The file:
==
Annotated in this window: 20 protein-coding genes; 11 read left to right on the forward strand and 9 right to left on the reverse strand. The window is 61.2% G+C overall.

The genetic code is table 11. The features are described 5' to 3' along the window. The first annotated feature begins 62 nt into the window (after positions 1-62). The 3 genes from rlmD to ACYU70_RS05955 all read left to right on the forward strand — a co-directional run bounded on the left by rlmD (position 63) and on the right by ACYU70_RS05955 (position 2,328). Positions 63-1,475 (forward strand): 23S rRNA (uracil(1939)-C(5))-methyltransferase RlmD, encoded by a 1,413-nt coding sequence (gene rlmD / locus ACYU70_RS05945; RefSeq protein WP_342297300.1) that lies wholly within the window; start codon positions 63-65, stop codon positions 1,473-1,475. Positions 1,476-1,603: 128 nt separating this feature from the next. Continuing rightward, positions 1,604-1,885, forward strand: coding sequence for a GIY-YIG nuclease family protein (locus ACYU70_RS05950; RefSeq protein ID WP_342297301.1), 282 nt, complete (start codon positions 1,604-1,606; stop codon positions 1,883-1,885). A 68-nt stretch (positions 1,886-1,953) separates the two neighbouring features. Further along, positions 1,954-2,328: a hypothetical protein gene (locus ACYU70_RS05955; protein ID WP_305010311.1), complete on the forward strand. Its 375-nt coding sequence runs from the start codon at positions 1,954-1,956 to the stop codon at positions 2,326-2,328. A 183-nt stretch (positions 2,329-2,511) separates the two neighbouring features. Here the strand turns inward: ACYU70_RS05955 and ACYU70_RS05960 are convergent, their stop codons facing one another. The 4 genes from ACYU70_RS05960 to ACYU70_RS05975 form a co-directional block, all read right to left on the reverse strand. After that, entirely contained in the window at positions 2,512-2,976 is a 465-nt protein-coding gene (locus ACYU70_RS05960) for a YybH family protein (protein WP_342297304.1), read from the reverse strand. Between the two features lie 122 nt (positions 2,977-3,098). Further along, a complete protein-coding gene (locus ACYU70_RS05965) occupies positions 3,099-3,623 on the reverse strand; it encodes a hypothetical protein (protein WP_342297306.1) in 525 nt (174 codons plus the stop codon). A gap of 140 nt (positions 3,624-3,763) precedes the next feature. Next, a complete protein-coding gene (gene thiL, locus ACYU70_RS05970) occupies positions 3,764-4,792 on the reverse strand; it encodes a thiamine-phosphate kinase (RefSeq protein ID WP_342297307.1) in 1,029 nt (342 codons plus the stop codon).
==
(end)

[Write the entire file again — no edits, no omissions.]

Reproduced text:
Annotated in this window: 20 protein-coding genes; 11 read left to right on the forward strand and 9 right to left on the reverse strand. The window is 61.2% G+C overall.

The genetic code is table 11. The features are described 5' to 3' along the window. The first annotated feature begins 62 nt into the window (after positions 1-62). The 3 genes from rlmD to ACYU70_RS05955 all read left to right on the forward strand — a co-directional run bounded on the left by rlmD (position 63) and on the right by ACYU70_RS05955 (position 2,328). Positions 63-1,475 (forward strand): 23S rRNA (uracil(1939)-C(5))-methyltransferase RlmD, encoded by a 1,413-nt coding sequence (gene rlmD / locus ACYU70_RS05945; RefSeq protein WP_342297300.1) that lies wholly within the window; start codon positions 63-65, stop codon positions 1,473-1,475. Positions 1,476-1,603: 128 nt separating this feature from the next. Continuing rightward, positions 1,604-1,885, forward strand: coding sequence for a GIY-YIG nuclease family protein (locus ACYU70_RS05950; RefSeq protein ID WP_342297301.1), 282 nt, complete (start codon positions 1,604-1,606; stop codon positions 1,883-1,885). A 68-nt stretch (positions 1,886-1,953) separates the two neighbouring features. Further along, positions 1,954-2,328: a hypothetical protein gene (locus ACYU70_RS05955; protein ID WP_305010311.1), complete on the forward strand. Its 375-nt coding sequence runs from the start codon at positions 1,954-1,956 to the stop codon at positions 2,326-2,328. A 183-nt stretch (positions 2,329-2,511) separates the two neighbouring features. Here the strand turns inward: ACYU70_RS05955 and ACYU70_RS05960 are convergent, their stop codons facing one another. The 4 genes from ACYU70_RS05960 to ACYU70_RS05975 form a co-directional block, all read right to left on the reverse strand. After that, entirely contained in the window at positions 2,512-2,976 is a 465-nt protein-coding gene (locus ACYU70_RS05960) for a YybH family protein (protein WP_342297304.1), read from the reverse strand. Between the two features lie 122 nt (positions 2,977-3,098). Further along, a complete protein-coding gene (locus ACYU70_RS05965) occupies positions 3,099-3,623 on the reverse strand; it encodes a hypothetical protein (protein WP_342297306.1) in 525 nt (174 codons plus the stop codon). A gap of 140 nt (positions 3,624-3,763) precedes the next feature. Next, a complete protein-coding gene (gene thiL, locus ACYU70_RS05970) occupies positions 3,764-4,792 on the reverse strand; it encodes a thiamine-phosphate kinase (RefSeq protein ID WP_342297307.1) in 1,029 nt (342 codons plus the stop codon).